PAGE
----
Is Cancer on its way to Becoming the Top KILLER of Americans?

Michelle Wolff
By: Michelle Wolff


Up until the early 1990s, Heart disease was the leading cause of death in the United States. However, since the year 2000, cancer has become seemingly more problematic. Currently, it rests as the number one cause of death in twenty-two (nearly half!) of the U.S.’s fifty states.

The decrease in heart disease-related deaths is a direct result of the development of new technologies; although that does not mean heart disease has completely faded into the background. The drop in heart-related deaths is also a result of improved treatment practices. Many people still have the disease, but now with improved medications, can live with it. 
The caveat to this is that while modern medicine has given us the ability to live longer lives, it has also increased our risk for cancer. Cancer emanates with aging, so now that people are living longer, it is inevitable that more people will acquire the disease. Interestingly enough, the population that lives in the states with cancer as their No. 1 cause of death seems to be healthier overall. This is likely because they have outlived other causes of mortality, and therefore presumably get cancer as a result of aging.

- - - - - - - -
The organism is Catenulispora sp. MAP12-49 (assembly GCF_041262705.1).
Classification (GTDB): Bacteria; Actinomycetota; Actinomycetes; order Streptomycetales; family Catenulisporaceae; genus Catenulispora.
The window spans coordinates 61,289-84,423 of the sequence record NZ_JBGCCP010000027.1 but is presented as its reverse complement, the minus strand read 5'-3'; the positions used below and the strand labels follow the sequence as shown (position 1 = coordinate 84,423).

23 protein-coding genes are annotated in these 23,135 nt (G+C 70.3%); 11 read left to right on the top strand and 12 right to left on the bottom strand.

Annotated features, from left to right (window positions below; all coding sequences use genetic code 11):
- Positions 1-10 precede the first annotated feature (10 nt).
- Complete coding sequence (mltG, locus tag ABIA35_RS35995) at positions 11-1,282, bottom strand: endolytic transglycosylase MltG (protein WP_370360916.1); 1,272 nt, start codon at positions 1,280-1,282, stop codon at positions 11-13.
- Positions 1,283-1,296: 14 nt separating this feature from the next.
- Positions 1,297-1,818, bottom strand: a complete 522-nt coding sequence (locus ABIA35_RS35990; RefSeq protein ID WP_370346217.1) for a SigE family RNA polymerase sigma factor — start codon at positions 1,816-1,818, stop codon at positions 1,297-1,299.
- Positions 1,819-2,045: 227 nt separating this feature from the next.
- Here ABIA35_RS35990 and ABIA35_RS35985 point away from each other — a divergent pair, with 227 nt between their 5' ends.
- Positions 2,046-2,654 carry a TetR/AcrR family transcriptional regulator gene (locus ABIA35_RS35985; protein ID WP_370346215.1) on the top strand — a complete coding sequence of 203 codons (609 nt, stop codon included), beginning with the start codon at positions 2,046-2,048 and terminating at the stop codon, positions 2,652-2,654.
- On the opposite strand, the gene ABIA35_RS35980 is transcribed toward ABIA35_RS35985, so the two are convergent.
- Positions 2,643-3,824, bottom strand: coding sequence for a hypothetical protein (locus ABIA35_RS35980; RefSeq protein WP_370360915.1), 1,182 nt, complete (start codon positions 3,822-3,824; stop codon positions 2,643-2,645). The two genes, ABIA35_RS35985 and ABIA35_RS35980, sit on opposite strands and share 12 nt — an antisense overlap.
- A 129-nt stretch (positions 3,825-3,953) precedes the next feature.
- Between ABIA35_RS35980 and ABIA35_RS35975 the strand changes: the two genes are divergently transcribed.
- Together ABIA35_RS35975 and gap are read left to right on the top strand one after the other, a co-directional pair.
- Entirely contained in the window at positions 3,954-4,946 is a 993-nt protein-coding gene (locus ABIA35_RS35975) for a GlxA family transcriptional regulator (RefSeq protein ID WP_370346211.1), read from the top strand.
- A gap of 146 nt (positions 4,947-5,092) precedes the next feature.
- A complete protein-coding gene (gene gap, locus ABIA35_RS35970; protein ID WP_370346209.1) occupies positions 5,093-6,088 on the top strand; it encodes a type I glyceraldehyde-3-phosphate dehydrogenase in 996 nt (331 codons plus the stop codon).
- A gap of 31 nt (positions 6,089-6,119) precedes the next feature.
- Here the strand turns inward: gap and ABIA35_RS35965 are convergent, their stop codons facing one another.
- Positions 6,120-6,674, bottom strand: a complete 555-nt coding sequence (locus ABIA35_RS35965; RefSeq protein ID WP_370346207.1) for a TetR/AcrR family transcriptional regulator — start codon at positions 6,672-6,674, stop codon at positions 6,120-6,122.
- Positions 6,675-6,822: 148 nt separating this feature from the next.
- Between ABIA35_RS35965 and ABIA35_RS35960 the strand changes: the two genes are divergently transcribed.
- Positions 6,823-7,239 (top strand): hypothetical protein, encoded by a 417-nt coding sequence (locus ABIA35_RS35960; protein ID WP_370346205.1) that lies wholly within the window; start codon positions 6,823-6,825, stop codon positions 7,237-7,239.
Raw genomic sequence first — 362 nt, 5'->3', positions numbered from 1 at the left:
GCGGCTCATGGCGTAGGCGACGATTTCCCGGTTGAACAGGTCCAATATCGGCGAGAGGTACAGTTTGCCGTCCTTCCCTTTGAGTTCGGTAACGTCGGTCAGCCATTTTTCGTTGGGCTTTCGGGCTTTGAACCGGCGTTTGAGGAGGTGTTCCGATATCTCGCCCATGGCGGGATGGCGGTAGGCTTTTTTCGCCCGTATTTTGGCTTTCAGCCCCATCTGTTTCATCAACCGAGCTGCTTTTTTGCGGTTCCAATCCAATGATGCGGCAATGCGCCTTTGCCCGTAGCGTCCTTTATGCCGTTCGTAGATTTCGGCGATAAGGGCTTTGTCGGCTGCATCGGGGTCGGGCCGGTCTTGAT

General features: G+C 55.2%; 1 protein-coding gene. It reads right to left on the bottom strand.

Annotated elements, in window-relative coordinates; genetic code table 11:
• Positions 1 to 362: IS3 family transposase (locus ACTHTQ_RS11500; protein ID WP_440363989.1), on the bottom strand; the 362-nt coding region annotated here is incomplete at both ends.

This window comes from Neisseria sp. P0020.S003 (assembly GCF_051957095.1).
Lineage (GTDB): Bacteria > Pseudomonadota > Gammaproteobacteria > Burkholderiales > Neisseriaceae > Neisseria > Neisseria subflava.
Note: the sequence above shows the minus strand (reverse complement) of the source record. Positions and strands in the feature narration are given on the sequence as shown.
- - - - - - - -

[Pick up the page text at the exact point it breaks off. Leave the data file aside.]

Furthermore, cancer is starting to be seen as the number one killer among certain minority groups. According to the CDC, from 2000-2014, the number of cancer deaths in the non-Hispanic API population increased by 79%, and replaced heart disease as the leading cause of death in 2000. A family trend is seen within the Hispanic population where cancer deaths increased by 72% in 2000-2014 and became the number one leader of death in 2009.

One main issue with reducing cancer is that it is a multifaceted disease, comprising itself of several diseases. This makes it considerably harder to do research and develop prevention and treatment techniques. On the other hand, heart disease is a far narrower branch of medicine and scientists have already been able to develop a bevy of effective treatments.

Despite the decrease in heart-related deaths, the disease, much like cancer, remains prevalent. Many of the risk factors for heart disease assimilate with cancer such as smoking and poor diet. Obesity also poses as a major risk for both diseases. The only way to really see a decrease in both cancer and heart-borne illnesses would be for people to reduce their risk by eating healthier, exercising, and avoiding smoking. With modern science still struggling to catch up to the overwhelmingly negative impacts of these diseases, self-preventative treatment is at the very least a viable start.


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